By Simon Morris, Foster Parent
I fight tears seeing his toys lying around our house, his crib empty. Our 10 month old foster son has gone back to his birth mom, after 7 months of being part of our family. A beautiful thing for her, and the right thing: but that doesn’t stop the feeling of loss. I remember when my wife and I first glimpsed him being carried through the foster agency lobby, and we guessed that he was the baby we were taking home. This was our first ever foster child, and we were terrified and excited. His face peeked over the case-worker’s shoulder, his eyes big and brown.
Tragically, he’d already been through two foster homes by the time he came to us at two and half months old. He’d only recently been diagnosed with a dairy allergy, so he’d had colic and cried a lot in those early days, I’m sure making him a challenge for those other foster parents. One thing we had decided: however difficult a baby he was, he wasn’t going to be shunted to another foster home. But actually he was no challenge: happy and cheery virtually all of the time, he would only wake up once during the night and loved his new dairy-free formula, guzzling it down and putting on weight excellently. (He was a champion spitter-upper, but we got used to that!)
The challenges came from different quarters: firstly, our case-worker, who’s manner wasn’t the friendliest or most affirming. Secondly, the birth mother, who was critical of us for a range of things, from the clothes we dressed him in to the baby wipes we used. Of course we knew she was going through hell being separated from her son, and these were ways she was trying to regain some power, but it was hard not to be offended at having our parenting skills questioned: shouldn’t she be looking at the bigger picture, that we were at least willing to care for her baby rather than give him back, like the last two foster homes? As a people-pleaser, wanting to be a great foster parent, for me to have both case-worker and mom give me low marks was a constant cause of anxiety. And with three visits for the baby with his mother a week, there were lots of opportunities for negative interactions and added stress.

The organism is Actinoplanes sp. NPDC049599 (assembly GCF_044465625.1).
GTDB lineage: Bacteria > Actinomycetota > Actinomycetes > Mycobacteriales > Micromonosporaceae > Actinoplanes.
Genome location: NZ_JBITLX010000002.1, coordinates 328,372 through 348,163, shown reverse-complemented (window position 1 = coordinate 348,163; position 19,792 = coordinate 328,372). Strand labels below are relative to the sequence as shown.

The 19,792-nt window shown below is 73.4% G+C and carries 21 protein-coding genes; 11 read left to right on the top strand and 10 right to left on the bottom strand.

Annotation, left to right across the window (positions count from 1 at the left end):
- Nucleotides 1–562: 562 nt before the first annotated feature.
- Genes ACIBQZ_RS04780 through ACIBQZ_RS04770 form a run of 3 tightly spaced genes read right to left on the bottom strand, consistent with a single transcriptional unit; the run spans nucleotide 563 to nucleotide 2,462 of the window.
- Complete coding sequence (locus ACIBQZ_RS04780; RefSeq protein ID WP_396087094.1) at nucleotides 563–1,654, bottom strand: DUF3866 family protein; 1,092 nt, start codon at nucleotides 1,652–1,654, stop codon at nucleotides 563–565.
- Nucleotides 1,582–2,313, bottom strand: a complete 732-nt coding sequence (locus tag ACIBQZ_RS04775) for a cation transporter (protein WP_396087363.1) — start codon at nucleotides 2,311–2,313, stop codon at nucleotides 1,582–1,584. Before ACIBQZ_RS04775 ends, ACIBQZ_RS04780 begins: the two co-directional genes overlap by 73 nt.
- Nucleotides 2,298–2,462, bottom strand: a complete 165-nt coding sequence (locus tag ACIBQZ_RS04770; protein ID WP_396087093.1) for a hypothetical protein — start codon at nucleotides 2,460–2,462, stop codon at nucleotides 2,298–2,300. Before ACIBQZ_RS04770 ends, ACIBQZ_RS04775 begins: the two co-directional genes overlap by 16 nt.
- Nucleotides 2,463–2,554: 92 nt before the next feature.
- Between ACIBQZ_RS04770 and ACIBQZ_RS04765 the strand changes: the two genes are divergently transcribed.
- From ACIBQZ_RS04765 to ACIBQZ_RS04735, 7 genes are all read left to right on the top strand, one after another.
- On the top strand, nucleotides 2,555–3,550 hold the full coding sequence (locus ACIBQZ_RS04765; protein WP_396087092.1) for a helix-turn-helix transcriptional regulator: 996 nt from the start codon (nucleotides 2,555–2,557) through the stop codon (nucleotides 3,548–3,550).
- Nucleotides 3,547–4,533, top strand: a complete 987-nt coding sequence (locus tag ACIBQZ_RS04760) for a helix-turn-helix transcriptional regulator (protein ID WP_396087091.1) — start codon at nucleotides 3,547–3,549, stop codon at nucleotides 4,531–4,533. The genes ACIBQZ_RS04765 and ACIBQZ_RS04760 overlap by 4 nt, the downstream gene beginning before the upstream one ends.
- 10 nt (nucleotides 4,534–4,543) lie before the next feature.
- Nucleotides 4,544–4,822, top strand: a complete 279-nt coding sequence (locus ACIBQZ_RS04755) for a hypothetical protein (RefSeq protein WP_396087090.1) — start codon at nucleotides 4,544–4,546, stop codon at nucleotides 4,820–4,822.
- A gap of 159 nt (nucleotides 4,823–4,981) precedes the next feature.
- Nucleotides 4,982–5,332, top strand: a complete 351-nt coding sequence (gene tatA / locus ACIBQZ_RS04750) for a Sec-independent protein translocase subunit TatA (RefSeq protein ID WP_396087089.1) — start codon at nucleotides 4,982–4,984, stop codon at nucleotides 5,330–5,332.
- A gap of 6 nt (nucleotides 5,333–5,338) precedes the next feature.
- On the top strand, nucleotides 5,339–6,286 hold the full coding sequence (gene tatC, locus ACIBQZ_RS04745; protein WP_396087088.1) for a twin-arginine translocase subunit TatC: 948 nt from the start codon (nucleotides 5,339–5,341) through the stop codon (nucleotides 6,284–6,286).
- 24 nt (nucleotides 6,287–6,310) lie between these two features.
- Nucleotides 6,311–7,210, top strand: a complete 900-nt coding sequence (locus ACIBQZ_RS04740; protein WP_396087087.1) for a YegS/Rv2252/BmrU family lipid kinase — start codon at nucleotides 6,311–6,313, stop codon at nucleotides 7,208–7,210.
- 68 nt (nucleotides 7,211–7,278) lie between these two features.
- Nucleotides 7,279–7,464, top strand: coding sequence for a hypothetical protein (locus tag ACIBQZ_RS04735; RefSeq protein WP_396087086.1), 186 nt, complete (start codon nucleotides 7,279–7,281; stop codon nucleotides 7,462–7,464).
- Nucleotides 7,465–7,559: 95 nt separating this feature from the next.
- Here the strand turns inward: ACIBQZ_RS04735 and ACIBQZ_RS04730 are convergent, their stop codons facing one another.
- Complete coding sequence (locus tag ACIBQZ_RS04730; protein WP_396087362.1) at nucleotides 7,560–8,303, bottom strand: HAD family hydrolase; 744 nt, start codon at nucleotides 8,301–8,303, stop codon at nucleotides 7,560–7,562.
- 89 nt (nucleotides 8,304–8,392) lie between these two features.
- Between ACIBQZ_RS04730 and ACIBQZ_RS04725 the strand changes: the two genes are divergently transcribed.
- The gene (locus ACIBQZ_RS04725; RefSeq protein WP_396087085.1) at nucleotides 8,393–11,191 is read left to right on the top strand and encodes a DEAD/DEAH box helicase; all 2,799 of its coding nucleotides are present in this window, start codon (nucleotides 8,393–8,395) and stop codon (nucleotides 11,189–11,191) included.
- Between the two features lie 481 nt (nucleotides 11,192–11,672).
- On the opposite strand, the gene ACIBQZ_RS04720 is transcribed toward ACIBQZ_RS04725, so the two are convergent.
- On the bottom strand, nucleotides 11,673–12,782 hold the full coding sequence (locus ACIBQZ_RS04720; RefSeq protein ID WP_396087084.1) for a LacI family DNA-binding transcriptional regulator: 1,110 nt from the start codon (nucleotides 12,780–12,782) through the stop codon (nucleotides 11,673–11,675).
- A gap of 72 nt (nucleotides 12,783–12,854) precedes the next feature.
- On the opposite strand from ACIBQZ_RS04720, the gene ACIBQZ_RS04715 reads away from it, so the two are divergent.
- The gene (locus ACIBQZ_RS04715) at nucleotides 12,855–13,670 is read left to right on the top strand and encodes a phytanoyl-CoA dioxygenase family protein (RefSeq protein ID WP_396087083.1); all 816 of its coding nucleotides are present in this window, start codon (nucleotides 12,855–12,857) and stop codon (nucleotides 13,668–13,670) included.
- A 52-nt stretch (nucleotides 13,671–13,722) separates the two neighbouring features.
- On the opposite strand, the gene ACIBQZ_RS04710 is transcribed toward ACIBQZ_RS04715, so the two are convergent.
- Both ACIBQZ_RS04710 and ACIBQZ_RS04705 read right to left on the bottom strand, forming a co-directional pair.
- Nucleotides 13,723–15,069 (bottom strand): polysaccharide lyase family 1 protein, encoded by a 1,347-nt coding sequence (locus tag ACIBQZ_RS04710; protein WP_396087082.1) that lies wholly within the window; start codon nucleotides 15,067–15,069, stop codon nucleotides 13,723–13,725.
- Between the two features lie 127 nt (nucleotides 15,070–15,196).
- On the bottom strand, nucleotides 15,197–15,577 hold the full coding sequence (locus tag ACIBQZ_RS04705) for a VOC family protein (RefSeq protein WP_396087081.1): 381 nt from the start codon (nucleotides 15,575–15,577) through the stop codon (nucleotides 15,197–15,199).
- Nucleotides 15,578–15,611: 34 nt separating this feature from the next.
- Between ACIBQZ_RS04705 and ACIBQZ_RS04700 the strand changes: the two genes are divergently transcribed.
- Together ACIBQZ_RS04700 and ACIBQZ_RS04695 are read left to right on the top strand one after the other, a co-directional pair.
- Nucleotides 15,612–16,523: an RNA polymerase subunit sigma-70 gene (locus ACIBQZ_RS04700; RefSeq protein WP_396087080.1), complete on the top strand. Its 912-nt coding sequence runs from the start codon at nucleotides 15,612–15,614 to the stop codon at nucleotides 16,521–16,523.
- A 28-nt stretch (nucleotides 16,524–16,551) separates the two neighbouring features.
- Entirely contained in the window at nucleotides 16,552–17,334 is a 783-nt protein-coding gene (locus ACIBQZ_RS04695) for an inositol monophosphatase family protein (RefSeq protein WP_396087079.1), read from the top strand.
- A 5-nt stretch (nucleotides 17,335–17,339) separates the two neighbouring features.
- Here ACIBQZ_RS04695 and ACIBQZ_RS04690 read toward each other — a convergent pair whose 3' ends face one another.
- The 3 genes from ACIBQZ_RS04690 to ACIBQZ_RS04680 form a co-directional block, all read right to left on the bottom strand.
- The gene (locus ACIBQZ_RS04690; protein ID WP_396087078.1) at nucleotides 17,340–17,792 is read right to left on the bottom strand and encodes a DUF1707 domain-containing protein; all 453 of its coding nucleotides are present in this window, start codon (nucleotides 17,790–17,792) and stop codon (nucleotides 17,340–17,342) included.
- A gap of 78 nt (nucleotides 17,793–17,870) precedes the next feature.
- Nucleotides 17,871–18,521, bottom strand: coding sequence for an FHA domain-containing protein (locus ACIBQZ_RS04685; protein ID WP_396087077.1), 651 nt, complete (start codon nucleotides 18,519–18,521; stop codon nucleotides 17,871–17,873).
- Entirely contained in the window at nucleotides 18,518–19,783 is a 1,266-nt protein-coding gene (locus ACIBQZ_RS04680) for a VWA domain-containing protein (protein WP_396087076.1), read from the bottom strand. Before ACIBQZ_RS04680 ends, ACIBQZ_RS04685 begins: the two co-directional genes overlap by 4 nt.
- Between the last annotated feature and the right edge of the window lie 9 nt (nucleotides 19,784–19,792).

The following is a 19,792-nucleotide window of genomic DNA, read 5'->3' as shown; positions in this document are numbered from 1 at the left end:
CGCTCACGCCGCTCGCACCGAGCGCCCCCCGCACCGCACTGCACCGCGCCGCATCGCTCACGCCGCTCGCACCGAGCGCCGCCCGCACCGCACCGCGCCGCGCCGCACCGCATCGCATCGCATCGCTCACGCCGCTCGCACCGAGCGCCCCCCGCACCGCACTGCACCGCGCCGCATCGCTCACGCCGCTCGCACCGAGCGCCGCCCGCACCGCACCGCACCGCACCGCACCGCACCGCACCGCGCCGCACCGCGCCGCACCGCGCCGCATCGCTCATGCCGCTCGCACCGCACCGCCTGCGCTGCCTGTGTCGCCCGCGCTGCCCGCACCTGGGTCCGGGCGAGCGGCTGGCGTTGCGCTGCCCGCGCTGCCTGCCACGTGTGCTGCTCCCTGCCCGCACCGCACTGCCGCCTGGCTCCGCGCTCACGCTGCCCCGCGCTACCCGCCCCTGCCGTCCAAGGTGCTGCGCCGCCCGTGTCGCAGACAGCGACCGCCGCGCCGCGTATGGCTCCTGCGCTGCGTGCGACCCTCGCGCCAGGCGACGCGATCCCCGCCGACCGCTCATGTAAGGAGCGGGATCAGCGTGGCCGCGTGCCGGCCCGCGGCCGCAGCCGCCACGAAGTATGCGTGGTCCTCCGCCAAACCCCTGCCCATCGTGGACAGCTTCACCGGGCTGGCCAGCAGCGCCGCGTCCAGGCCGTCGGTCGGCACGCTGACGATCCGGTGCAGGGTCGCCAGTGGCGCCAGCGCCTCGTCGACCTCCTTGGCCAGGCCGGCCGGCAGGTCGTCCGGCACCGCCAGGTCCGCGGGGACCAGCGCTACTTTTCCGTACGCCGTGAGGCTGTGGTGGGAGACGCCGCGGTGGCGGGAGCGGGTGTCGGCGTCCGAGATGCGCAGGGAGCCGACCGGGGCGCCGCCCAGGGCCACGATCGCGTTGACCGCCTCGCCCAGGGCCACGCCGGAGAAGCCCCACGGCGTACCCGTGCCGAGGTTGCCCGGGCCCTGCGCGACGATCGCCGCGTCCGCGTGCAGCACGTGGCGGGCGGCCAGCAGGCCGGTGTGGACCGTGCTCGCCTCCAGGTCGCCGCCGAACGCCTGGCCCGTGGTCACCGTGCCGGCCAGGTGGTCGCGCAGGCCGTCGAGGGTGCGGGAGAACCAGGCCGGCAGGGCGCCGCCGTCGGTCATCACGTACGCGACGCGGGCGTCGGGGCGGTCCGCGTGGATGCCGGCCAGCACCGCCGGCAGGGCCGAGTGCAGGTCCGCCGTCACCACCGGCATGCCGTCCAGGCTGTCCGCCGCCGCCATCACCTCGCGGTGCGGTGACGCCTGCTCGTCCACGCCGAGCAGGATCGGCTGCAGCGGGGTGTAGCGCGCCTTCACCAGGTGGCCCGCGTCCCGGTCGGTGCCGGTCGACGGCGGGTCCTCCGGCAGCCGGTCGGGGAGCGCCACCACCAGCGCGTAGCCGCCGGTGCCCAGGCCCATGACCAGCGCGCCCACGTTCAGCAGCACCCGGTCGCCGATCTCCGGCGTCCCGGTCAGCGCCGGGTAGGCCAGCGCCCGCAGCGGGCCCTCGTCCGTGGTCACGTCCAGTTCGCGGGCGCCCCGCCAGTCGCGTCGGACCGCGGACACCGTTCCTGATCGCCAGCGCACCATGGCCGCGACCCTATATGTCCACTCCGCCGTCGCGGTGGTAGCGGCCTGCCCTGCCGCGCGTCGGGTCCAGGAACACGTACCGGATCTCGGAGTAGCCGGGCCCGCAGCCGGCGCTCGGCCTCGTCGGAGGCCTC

But we were learning important things, things that our months of training didn’t really address. Like how for the mom, the only evidence she got to see of our care for her son were the clothes he was wearing and the contents of the bag we packed for him each visit. We learned that some foster parents don’t spend their government-issued stipend on their foster kids, but pocket it while the children aren’t taken care of adequately. We saw the valid reasons why mom was focused on clothes and proof of money spent, and we got over our offense at being criticized. And with the odds stacked against her in so many ways, we saw the resilience and passion a single mom was showing to bring her family back together.
Meanwhile, the baby was happy in our home, causing our biological sons Teddy & Louie, 5 and 4, much entertainment, as they tickled him and made him chuckle with their antics. He was getting bigger, his skin had cleared up from the former allergies, and he was loving tummy time and going out for walks in the baby carrier, strapped to my chest. He was with us for his first ever Christmas: got dressed up in matching elf pajamas alongside Teddy and Louie, got his first stocking, napped in our arms by the fireplace.